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Combating Sex Trafficking: The Role of the Hotel—Moral and Ethical Questions

The Terrorism, Transnational Crime and Corruption Center (TraCCC), Schar School of Policy and Government, George Mason University, Arlington, VA 22201, USA
Author to whom correspondence should be addressed.
Religions 2022, 13(2), 138;
Submission received: 22 October 2021 / Revised: 4 December 2021 / Accepted: 17 January 2022 / Published: 2 February 2022
(This article belongs to the Special Issue Anti-human Trafficking, Interfaith, and Spirituality)


Legitimate companies are key facilitators of human trafficking. These corporate facilitators include not only websites providing advertisements for commercial sex services but also hotels and motels. Analysis of all active federal criminal sex trafficking cases in 2018 and 2019 reveals that in approximately 80% of these cases, victims were exploited at either hotels or motels. This paper studies the prevalence of the hospitality industry in the crime of sex trafficking and the failure of this industry to address this problem until recent civil suits were filed by victims against individual hotels and chains. Drawing on the civil cases filed in federal courts by victims of human trafficking between 2015 and 2021 along the East Coast of the United States, this paper assesses the characteristics of these hotels and the conditions in the hotels that facilitated sex trafficking. The paper then explores the moral and ethical problems posed by the facilitating role of hotel owners/operators in sex trafficking either through collusion or failure to act on and/or report evidence of individual abuse. Suggestions on how to address the problem are provided.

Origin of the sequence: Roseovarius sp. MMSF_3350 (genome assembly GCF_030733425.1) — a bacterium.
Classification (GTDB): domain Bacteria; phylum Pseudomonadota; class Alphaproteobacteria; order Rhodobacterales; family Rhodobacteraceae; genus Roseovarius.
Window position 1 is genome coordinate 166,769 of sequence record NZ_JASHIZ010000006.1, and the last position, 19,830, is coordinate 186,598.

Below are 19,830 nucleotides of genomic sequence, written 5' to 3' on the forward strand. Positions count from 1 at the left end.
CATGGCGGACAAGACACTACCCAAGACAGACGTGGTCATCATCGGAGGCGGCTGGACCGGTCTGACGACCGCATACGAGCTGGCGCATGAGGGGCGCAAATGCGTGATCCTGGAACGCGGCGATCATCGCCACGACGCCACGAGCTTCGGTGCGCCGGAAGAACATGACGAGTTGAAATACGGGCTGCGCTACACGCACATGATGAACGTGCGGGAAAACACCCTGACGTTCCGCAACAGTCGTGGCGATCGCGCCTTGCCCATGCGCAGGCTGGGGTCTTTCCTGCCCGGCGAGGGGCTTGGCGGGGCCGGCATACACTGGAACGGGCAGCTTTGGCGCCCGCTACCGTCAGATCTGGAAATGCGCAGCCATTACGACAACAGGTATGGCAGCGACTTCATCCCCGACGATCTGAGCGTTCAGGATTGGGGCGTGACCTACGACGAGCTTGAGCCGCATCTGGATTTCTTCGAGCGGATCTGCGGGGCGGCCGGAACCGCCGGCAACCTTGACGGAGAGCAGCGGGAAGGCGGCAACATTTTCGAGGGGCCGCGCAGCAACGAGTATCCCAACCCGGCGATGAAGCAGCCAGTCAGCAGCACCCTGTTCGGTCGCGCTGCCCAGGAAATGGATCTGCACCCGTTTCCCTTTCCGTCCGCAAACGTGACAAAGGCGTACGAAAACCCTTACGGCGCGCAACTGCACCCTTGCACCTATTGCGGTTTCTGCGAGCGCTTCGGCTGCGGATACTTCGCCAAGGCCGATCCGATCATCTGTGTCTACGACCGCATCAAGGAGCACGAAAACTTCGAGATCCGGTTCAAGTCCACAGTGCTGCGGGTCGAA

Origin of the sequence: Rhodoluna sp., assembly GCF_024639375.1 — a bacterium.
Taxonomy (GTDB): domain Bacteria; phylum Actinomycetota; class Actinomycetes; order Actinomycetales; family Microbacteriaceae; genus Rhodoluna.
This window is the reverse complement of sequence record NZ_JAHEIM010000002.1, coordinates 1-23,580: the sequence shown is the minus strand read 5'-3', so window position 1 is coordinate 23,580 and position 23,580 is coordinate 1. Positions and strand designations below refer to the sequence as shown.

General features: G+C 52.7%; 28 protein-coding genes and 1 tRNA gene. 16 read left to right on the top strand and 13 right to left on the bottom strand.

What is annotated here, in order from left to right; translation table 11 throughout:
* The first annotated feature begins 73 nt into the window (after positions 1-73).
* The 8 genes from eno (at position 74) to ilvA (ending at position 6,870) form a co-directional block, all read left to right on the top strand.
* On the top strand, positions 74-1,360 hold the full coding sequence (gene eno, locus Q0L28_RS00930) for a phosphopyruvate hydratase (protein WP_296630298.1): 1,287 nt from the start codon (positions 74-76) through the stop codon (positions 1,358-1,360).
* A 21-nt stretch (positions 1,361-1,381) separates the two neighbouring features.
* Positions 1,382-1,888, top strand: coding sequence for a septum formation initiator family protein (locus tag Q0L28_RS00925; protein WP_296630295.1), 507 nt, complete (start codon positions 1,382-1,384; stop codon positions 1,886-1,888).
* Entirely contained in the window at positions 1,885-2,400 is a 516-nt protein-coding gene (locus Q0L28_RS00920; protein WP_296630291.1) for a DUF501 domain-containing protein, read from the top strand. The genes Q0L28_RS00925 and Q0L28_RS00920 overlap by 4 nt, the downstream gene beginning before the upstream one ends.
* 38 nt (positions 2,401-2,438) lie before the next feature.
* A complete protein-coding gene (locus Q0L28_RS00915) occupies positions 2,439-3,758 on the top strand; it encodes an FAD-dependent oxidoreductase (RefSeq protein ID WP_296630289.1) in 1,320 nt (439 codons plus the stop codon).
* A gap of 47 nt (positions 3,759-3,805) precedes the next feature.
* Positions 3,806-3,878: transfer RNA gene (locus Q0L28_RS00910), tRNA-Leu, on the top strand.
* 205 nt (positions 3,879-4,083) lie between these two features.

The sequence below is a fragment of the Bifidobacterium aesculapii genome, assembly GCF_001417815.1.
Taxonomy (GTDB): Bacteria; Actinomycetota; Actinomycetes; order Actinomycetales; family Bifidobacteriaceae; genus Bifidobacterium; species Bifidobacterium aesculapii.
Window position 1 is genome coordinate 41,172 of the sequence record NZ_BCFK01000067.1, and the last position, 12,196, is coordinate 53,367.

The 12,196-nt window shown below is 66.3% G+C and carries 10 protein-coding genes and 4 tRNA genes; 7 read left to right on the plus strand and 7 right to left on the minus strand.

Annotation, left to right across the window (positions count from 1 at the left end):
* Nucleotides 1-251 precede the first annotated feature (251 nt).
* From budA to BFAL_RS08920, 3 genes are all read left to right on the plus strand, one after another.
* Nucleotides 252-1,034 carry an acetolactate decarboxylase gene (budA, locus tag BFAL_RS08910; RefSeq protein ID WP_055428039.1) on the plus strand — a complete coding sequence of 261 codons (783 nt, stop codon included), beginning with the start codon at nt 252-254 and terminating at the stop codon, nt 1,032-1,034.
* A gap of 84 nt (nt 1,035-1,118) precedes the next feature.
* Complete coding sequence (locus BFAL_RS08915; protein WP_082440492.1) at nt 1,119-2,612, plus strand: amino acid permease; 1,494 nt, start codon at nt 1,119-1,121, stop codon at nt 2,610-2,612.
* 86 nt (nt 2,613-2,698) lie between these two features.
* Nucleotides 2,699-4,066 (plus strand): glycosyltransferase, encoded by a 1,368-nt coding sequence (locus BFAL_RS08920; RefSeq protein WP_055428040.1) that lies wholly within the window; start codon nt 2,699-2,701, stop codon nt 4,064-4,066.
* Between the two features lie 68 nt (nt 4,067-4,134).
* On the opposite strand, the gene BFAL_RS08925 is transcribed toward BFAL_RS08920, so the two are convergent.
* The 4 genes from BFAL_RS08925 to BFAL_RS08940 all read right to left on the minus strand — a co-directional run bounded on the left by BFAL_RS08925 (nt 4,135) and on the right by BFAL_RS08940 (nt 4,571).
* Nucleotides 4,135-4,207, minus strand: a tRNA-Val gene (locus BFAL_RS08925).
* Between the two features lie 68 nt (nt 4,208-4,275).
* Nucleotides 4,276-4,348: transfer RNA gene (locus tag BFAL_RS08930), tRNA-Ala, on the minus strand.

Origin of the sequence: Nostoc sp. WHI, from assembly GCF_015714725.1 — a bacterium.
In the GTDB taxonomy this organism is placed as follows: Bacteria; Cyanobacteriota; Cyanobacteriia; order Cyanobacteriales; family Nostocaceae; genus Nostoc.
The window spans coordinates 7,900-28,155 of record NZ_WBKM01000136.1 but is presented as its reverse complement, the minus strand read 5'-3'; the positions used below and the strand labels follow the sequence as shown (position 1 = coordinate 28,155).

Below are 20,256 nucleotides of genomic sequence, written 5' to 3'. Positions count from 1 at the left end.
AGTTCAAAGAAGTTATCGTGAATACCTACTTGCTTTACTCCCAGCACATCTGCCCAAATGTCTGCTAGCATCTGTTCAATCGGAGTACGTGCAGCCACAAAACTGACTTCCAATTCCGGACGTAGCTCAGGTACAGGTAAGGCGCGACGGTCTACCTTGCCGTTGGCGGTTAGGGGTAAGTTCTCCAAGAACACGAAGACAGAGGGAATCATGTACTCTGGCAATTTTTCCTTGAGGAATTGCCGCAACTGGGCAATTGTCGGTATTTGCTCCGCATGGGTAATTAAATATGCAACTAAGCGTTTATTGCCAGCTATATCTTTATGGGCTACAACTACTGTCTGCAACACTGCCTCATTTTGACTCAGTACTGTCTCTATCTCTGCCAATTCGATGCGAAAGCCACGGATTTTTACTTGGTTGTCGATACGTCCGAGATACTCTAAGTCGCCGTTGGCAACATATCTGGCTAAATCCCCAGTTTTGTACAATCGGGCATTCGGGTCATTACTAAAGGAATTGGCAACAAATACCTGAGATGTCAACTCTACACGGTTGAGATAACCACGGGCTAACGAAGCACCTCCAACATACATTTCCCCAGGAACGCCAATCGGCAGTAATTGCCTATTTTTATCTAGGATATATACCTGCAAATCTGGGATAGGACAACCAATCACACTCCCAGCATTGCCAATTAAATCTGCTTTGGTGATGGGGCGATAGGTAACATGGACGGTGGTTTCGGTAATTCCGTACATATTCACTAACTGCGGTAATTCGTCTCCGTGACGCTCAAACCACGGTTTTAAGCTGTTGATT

1. Introduction

The Trafficking Victims Protection Act passed in 2000 focused on the crime of human trafficking. But by 2008, the Reauthorization of the TVPA (William Wilberforce Trafficking Victims Protection Reauthorization Act 2008) recognized that there were more than criminal actors involved in human trafficking. The supply chains for human trafficking consisted not only of illicit actors but many from the legitimate economy. Provisions were introduced by Congress in 2008 in the Reauthorization of the TVPA to hold specific entities and individuals liable for civil damages if they derived “financial benefit from human trafficking” (Shavers 2012). Entities such as motels and hotels1 as well as “massage parlors, restaurants, and even online platforms, that facilitate or financially benefit from a trafficking enterprise” have been sued only since 2015 even though this has been possible since 2008 (Sagduyu 2020).
The significant number of hotels sued is not surprising considering the centrality of the hospitality industry to human trafficking, which has also been identified in hotline data. The human trafficking hotline in the United States run by the Polaris Project has identified hotels as key locales for both labor and sexual exploitation (Anthony 2018). In the period from December 2007 through December 2017, 3596 instances of human trafficking involving a hotel or motel were reported through the National Human Trafficking Hotline (Anthony 2018, p. 16). In a survey with 127 selected trafficking victims, 79% of those surveyed had contact with the hotel sector (Anthony 2018, p. 12). Furthermore, the Human Trafficking Institute Reports for 2018 and 2019 indicated that in 81.5% (312) of federal criminal cases in 2018 and 80% (296) of federal criminal cases in 2019, a commercial sex act took place in a hotel (Feehs and Currier 2019, p. 14; Feehs and Currier 2020, p. 30).